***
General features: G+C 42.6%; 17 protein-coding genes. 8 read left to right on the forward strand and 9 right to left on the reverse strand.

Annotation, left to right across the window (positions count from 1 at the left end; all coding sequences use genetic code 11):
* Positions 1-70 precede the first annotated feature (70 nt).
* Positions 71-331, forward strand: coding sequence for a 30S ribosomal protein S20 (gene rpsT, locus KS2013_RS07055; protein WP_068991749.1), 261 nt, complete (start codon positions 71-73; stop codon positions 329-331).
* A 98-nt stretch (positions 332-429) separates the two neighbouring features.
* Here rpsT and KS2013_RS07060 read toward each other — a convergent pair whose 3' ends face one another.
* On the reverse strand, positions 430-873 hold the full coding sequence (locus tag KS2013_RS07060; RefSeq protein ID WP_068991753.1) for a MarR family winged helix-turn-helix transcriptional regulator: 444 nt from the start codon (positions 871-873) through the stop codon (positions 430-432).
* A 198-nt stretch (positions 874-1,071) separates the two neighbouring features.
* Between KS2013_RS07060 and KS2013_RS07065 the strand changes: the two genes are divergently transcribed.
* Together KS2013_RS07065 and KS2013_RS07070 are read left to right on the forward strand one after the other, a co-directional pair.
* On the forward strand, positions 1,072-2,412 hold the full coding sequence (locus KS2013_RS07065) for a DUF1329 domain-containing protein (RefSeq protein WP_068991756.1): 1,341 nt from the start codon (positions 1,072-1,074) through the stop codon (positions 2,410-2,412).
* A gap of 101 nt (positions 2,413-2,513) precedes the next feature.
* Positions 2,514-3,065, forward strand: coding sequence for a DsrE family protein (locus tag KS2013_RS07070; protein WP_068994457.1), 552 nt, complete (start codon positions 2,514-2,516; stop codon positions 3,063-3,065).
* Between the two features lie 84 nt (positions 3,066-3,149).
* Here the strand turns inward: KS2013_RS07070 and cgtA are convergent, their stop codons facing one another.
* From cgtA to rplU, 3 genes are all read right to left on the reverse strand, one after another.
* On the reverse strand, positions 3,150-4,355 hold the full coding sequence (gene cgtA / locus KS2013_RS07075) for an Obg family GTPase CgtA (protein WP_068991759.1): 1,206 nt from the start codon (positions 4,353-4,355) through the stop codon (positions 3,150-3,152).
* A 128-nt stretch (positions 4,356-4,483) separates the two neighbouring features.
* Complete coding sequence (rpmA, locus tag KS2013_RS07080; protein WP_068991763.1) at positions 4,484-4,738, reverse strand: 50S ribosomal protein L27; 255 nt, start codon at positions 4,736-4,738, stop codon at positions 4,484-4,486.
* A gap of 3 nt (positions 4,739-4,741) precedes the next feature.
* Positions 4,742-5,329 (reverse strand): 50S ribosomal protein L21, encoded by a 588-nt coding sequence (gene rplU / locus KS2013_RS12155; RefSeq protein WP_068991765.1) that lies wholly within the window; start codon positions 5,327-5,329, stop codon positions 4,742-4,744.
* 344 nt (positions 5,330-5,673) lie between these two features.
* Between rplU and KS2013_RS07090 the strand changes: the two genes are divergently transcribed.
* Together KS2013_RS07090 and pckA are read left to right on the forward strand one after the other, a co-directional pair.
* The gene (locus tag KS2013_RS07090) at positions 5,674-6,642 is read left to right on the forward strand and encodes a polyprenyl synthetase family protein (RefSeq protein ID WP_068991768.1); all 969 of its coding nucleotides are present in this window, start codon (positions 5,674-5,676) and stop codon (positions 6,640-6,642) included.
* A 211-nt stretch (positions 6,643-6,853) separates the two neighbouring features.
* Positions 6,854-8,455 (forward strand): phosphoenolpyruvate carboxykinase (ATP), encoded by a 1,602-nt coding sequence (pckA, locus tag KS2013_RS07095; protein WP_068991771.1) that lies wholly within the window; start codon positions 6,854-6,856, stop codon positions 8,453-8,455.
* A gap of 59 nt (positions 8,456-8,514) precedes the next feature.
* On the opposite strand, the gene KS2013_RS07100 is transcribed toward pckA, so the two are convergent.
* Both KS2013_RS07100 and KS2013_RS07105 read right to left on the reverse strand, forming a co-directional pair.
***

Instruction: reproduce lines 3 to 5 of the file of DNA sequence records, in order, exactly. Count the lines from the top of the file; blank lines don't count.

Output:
* Positions 1-70 precede the first annotated feature (70 nt).
* Positions 71-331, forward strand: coding sequence for a 30S ribosomal protein S20 (gene rpsT, locus KS2013_RS07055; protein WP_068991749.1), 261 nt, complete (start codon positions 71-73; stop codon positions 329-331).
* A 98-nt stretch (positions 332-429) separates the two neighbouring features.